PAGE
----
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Foris Pinot Noir 2014

Pinot Noir from Rogue Valley, Oregon
    13.9% ABV
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    13.9% ABV

    Winemaker Notes

    2014 was a big vintage for the Foris Pinot Noir. An early, warm vintage produced wines that are darker and more robust than is typical for Foris Pinot Noir. A little more of everything; color, concentration, tannin, depth of fruit, and a little more contribution of French oak to balance the more full bodied style. The dark hue telegraphs the big flavors of plum, blackberry, black cherry and brown spices that complement it all. While big, rich and concentrated, the plush texture brings the wine into balance and flows into a long, smooth finish.

    Critical Acclaim

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    Foris

    Foris Vineyards Winery

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    Foris Vineyards Winery, Rogue Valley, Oregon
    Foris is located in the coastal Siskiyou Mountains just six miles from the Oregon/California border. The diverse Rogue River Valley appellation comprises three distinct valleys with progressively warmer microclimates. Foris produces a Merlot and Cabernet Sauvignon from its Klipsun Vineyard overlooking the Yakima River in Washington State.

    Rogue Valley

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    As the the largest region in the greater Southern Oregon AVA, bordering California, the Rogue Valley AVA grows the most diverse array of grape varieties compared to any other Oregon appellation.

    The Rogue Valley AVA is actually made up of three adjacent river valleys—not just one as its name suggests—Bear Creek, Applegate and Illinois. These valleys extend from the foothills of the Siskiyou Mountains, a coastal sub range of the Klamath Mountains. Most Rogue Valley vineyards are planted on hillsides at elevations of 1,200 to 2,000 feet where soils are metamorphic, sedimentary and volcanic.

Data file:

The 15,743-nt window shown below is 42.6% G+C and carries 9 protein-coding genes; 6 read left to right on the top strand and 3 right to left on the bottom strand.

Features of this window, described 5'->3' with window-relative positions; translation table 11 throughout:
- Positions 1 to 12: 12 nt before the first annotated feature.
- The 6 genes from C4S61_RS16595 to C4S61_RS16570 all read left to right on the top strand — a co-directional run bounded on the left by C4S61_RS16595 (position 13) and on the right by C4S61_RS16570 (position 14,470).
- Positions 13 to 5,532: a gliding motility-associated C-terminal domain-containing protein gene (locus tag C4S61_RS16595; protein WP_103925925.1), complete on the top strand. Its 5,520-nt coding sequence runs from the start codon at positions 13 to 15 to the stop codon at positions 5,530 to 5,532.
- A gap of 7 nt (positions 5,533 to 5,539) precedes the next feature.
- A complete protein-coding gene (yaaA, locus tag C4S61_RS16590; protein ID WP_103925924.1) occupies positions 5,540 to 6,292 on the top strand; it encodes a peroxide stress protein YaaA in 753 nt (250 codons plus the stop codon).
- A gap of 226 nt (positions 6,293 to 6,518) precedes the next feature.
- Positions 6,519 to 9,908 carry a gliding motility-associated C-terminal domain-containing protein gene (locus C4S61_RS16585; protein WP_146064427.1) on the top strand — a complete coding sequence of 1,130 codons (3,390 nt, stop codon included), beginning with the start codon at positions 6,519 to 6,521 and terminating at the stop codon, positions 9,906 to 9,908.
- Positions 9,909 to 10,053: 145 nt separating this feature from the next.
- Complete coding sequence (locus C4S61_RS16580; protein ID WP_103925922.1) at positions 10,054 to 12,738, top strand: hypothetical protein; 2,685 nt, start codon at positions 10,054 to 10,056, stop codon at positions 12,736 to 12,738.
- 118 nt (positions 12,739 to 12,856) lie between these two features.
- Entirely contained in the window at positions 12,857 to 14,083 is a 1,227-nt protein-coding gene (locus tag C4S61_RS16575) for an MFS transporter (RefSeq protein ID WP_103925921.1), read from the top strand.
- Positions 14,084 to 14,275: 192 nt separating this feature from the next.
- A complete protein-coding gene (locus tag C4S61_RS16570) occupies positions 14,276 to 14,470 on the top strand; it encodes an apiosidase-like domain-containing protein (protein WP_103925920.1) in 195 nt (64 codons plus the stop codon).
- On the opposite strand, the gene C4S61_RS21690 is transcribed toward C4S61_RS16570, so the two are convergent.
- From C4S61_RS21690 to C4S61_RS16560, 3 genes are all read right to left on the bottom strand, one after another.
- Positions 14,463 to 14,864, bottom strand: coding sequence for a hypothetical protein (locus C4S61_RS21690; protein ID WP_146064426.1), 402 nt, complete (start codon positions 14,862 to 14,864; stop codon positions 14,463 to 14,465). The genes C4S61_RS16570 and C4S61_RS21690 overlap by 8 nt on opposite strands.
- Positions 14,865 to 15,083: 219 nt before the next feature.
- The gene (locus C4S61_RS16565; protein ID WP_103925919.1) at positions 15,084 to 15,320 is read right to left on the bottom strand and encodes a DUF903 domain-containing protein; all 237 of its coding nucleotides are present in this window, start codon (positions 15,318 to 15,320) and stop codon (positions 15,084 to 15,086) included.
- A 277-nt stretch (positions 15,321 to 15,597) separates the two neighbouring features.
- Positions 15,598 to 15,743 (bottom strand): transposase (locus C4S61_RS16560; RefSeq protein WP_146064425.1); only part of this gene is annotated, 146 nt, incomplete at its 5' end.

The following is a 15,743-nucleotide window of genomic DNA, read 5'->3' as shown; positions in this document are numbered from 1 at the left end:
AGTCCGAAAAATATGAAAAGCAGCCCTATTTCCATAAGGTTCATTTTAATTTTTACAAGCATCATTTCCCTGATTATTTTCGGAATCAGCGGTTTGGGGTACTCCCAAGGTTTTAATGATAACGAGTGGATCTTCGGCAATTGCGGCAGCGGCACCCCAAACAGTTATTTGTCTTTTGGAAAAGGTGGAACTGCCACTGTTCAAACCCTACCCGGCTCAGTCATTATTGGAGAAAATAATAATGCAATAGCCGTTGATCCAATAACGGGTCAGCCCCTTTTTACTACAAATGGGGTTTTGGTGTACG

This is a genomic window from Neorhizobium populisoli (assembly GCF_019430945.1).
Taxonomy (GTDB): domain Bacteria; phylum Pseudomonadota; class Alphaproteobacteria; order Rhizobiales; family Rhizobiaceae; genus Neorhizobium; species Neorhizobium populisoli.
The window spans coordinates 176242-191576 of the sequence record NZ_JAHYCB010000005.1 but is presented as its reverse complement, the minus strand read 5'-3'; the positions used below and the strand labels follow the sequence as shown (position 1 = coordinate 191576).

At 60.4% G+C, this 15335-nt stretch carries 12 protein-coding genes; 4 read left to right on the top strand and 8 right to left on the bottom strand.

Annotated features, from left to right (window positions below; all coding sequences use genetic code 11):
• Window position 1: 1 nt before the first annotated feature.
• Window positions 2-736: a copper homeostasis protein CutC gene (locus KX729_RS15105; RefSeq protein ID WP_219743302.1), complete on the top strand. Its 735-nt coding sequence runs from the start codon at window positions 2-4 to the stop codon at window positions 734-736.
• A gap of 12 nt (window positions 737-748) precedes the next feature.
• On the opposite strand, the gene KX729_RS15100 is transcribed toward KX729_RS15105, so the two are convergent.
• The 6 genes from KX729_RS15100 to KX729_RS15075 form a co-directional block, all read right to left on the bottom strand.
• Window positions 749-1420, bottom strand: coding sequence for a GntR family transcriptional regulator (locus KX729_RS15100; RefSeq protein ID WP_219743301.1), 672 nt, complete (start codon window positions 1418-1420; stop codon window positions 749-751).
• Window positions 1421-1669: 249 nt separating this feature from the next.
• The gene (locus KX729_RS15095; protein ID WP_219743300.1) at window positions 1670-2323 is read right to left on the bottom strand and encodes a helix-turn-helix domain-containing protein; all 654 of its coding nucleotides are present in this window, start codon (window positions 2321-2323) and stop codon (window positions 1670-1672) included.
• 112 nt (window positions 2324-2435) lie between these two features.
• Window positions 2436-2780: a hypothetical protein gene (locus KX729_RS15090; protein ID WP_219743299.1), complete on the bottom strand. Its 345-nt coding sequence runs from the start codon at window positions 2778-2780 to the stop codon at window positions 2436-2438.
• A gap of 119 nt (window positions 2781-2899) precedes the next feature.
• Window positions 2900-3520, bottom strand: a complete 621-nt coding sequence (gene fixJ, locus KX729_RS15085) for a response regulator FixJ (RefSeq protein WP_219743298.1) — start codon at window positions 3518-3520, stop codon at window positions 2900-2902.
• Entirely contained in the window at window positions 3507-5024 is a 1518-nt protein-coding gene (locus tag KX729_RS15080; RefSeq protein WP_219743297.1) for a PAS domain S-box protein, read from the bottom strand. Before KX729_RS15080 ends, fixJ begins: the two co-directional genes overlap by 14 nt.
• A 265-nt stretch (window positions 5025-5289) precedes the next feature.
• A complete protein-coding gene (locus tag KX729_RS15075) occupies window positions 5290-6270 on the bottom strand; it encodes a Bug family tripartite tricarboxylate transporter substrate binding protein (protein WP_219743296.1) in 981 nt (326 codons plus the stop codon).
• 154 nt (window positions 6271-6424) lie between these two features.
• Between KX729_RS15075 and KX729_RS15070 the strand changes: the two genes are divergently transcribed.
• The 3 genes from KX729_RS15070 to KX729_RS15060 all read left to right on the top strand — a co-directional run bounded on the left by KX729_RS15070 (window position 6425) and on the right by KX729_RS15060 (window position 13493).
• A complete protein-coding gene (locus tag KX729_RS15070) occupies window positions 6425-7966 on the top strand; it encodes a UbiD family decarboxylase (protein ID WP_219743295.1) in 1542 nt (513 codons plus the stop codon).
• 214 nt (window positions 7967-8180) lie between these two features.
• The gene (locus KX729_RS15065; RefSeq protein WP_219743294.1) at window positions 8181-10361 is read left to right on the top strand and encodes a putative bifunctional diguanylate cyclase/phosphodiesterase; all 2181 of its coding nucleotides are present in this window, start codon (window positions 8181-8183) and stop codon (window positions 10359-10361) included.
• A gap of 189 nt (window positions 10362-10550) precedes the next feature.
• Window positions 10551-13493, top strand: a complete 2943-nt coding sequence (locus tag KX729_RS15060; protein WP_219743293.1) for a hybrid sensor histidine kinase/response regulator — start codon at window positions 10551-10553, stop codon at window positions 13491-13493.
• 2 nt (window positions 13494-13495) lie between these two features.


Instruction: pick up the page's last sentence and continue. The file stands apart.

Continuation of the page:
On one end Cabernet Sauvignon, Merlot, Cabernet Franc, Malbec, Tempranillo, Syrah and Sauvignon Blanc benefit from a warm and dry climate. To the west end of the Rogue Valley, cool-climate grapes like Pinot Noir, Chardonnay, Riesling, Muscat and Gewürztraminer do best. Dolcetto, Grenache and Zinfandel also grow in the Rogue Valley AVA.

    Early European settlers first started growing grapes here in the 1840s, the most famous of whom was a pioneer named, Peter Britt. He also opened Oregon’s first official winery (which later closed in 1907). Today, besides its great wines, the region is known for the Britt Music & Arts festival, which inhabits Peter Britt’s former hillside estate, and the Ashland, Oregon Shakespeare Festival.

    Pinot Noir

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    One of the most difficult yet rewarding grapes to grow, Pinot Noir is commonly referred to by winemakers as the “heartbreak grape.” However, the greatest red wines of Burgundy prove that it is unquestionably worth the effort. More reflective than most varieties of the land on which it is grown, Pinot Noir prefers a cool climate, requires low yields to achieve high quality, and demands care in the vineyard and lots of attention in the winery. It is an important component of Champagne and the only variety permitted in red Burgundy. Pinot Noir enjoys immense popularity internationally, most notably in Oregon, California, and New Zealand.

    In the Glass

    Pinot Noir Is all about red fruit—strawberry, raspberry, and cherry. It is relatively pale in color with soft tannins and lively acidity. It ranges in body from very light to the heavier side of medium, typically landing somewhere in the middle—giving it extensive possibilities for food pairing. With age (of which the best examples can handle an astounding amount), it can develop hauntingly beautiful characteristics of fresh earth, autumn leaves, and truffles.

    Perfect Pairings

    Pinot’s healthy acidity cuts through the oiliness of pink-fleshed fish like salmon, ocean trout, and tuna. Its mild mannered tannins don’t fight with spicy food, and give it enough structure to pair with all sorts of poultry—chicken, quail, and especially duck. As the namesake wine of Boeuf Bourguignon, it can even match with heavier fare. Pinot Noir is also very vegetarian-friendly—most notably with any dish that features mushrooms.

    Sommelier Secret

    Pinot Noir is dangerously drinkable, highly addictive, and has a bad habit of emptying the wallet. Look for affordable but still delicious examples from Germany (as Spätburgunder), Italy (as Pinot Nero), Chile, New Zealand, and France’s Loire Valley and Alsace regions.

    WLD6751046_2014 Item# 293792